You remember The Neverending Story?
I forget who recommended it to me. I want to say it was this guy who had casually decided that I needed to be a pothead. I have this vivid memory of walking beside a shelterbelt of elm trees with him and another guy who kept chewing on a grass stem. They were talking about the first guy’s knife collection and how good he was at throwing them, and how easy he found violence. They were both headed off to college that year, I think, and I was back for the summer. We’re walking along the shelterbelt and suddenly he broke off talking about trying to keep his brother out of some fight and said, “You’d make a good pothead, you know that?”
And I, being a smartass, answered that books were my drugs.
I don’t actually remember either of them talking about the book, but when I went looking for my earliest memory of The Neverending Story, this was what was there. It’s probably wrong: the movie came out in 1984, and more than likely, if I hadn’t read the book by college in 1992, my friends from Rapid City would have put it in my hands personally, glaring at me the whole time because it just wasn’t right that I hadn’t read it yet.
At any rate, I contain the story for The Neverending Story. Not word for word, not even plot-point-by-plot-point. Sometimes stories get graven into you, they’re part of you. If every single copy of The Neverending Story suddenly disappeared, I could recreate it. It’d be twisted by my memory, of course, and colored by my experiences and voice. But the story, I could recreate it.
The first half of the book (and the first movie) are taken up with Bastien Balthazar Bux reading a book called The Neverending Story and gradually learning that he has to save the world, Fantasia, from destruction by the Nothing.
What is the Nothing?
Because my memories of reading the book are so hazy (and probably wrong), I’m not really sure whether I ran into the concept of the Nothing first, or felt it.
I started writing (as opposed to making up stories) sometime in my first couple of years of high school. It was either that or drawing mandalas and mazes. I had to do something as I sat at the back of the classroom, homework done, riding through the long, dull parts of the class where the teacher explained everything again…and again…and again. Plus a teacher (a grammarian) dragged me off to writing camp. I enjoyed it, I liked the people there, I got a brief crush on a poet and another one on a novelist with gray hair and cowboy boots who stood a foot shorter than I did.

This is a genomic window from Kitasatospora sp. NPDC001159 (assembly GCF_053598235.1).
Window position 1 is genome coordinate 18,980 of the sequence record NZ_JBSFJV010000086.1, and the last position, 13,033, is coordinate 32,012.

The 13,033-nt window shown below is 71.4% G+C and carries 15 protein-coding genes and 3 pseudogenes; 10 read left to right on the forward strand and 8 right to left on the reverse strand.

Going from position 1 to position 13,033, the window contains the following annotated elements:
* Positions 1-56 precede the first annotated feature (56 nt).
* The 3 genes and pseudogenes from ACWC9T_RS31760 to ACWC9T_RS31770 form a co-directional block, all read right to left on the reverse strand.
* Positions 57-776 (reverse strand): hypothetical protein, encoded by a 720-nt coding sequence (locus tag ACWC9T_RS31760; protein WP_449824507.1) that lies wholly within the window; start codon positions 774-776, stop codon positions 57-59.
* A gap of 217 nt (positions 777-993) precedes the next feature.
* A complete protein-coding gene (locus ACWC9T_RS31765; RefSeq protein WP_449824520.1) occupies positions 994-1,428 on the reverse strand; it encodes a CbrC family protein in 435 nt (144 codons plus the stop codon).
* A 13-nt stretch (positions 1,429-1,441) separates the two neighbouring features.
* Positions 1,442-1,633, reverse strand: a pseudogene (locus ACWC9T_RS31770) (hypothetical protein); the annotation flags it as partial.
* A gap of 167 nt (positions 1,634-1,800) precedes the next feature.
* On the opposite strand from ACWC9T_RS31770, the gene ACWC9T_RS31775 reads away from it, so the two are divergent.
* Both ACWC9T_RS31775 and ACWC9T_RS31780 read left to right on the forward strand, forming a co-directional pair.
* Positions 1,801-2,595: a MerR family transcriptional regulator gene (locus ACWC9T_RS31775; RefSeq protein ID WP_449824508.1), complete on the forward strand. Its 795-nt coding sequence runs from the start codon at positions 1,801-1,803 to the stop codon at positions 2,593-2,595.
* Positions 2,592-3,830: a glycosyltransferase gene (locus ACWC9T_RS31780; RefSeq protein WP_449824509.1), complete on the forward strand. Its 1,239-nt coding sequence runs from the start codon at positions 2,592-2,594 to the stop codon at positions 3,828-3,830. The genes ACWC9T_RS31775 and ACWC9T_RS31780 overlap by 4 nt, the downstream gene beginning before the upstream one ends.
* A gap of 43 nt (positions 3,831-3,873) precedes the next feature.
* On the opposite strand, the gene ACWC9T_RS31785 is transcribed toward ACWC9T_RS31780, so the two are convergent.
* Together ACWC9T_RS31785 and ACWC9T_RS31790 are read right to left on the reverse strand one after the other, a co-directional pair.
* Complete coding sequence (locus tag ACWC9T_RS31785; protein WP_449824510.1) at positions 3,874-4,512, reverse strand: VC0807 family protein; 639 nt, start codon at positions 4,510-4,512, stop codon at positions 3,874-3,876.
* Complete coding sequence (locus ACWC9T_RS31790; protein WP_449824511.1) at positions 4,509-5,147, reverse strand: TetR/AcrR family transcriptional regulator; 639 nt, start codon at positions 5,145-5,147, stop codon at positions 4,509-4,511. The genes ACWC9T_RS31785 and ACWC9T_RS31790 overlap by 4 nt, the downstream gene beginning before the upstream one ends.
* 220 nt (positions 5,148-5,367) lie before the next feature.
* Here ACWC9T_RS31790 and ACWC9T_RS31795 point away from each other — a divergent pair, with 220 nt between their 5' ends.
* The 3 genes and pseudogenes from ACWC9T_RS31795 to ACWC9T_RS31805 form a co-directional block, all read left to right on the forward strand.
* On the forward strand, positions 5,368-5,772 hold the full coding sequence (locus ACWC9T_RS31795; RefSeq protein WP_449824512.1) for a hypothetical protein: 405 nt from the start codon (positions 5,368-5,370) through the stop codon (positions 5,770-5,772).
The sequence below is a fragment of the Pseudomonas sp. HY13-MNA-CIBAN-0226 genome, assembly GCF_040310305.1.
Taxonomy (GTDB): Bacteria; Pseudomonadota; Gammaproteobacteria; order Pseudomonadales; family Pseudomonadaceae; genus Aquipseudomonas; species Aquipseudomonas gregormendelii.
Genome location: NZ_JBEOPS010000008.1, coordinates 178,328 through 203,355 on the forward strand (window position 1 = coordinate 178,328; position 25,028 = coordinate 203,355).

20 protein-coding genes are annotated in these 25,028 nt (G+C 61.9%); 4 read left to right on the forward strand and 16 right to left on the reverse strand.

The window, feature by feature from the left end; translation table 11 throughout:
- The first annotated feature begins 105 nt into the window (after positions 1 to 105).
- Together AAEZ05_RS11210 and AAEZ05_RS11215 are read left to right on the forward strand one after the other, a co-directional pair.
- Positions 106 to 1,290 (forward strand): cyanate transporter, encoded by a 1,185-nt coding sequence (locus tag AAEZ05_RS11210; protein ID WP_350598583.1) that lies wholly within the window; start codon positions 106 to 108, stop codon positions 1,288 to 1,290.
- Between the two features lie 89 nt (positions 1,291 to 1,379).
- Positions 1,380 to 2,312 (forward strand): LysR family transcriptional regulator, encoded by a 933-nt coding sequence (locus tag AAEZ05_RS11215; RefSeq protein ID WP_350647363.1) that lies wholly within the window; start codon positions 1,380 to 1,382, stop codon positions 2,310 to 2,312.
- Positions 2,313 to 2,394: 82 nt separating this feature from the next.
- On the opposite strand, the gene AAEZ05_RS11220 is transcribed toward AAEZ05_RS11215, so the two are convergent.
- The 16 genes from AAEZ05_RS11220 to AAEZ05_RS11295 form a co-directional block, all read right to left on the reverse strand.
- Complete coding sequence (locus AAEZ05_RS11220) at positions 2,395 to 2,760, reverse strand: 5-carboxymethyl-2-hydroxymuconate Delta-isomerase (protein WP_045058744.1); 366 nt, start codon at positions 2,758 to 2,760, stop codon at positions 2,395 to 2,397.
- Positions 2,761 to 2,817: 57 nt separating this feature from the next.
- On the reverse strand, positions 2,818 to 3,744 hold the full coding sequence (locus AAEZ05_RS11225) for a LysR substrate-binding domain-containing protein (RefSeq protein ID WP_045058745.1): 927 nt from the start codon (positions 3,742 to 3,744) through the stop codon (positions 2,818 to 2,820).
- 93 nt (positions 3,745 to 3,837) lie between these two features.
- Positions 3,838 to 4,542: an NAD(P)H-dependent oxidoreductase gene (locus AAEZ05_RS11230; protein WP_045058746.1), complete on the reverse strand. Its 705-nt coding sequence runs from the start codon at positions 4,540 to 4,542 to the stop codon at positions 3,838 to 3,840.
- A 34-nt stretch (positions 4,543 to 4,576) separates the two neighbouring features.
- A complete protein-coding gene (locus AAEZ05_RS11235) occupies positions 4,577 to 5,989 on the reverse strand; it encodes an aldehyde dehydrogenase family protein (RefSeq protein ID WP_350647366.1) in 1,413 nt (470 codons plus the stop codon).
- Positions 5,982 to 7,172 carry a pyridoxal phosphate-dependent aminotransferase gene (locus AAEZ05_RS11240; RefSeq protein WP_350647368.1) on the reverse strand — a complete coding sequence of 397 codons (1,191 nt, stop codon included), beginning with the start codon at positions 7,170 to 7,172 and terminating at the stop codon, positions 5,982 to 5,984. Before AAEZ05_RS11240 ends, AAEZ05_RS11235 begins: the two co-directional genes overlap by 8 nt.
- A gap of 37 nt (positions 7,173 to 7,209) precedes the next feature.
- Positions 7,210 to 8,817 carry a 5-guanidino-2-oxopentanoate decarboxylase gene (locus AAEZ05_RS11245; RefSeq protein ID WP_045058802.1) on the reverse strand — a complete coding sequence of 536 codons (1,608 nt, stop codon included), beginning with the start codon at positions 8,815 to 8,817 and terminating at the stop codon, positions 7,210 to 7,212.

I came back with an identity: I was a writer.
And, well, I sucked, but I had a purpose. Mostly I wrote poetry. I found it easier. Also, if you stuck your nose up in the air and held to your guns, you could write poetry in lower case, which saved on the number of times I had to type out each page, because that was back in the day where you could more easily get time on a typewriter than on a computer, and because nobody was passing out free whiteout for corrections.
But the reason I was writing–that was the most important part. Why write?
Because it was something to do, that I did better than a lot of people, that could define me at a time when I was flopping around, that I could connect back to my storytelling in childhood. All that.
But also because I was lonely and isolated, and writing took that away.
Books were my drugs.
But writing was also a drug. It made me feel important, or at least not some kind of bland, formless mush whose main personality trait was shyness. It made me feel like this yawning chasm underneath me had a ladder, a way out. I had a purpose. A meaning. More than that, it felt like I was a puzzle piece about to slide off the table, and instead I had been snapped into place. A calling. A function.
An answer to the blackness, and the emptiness, and the loneliness.
The other half of the book is important, too. You have to learn, as a writer, how not to think that the things you make up are just for yourself. You can do whatever you want: but what you should be doing is writing to bring this stuff, stories, the Water of Life, if you will, to other people.
But the Nothing.
If you don’t fight the Nothing, then you’re done.
When you stop fighting the Nothing, then you’re done.
When I don’t write, I have nightmares. Before I started writing in high school, I’d sneak into the bathroom at night and lie on the floor with the lights on.
It seems incredible to me that I’m one of the people that has to fight the Nothing, that black despair, that emptiness. Who, me? We’re screwed.
But in reality, well, we all have jobs, don’t we? We’re all shoring up the world against ruin, in often misguided and short-sighted ways. It’s not like we’re actually alone in our work, no matter what the wolves working for the Nothing try to tell us.
When the despair takes hold, keep working, that’s all. Get better at what you do. And remember that you’re doing it for someone else, to shore them up against despair.
Someone has to fight the Nothing, after all. And if you don’t fight it, you’re the first one it’ll take.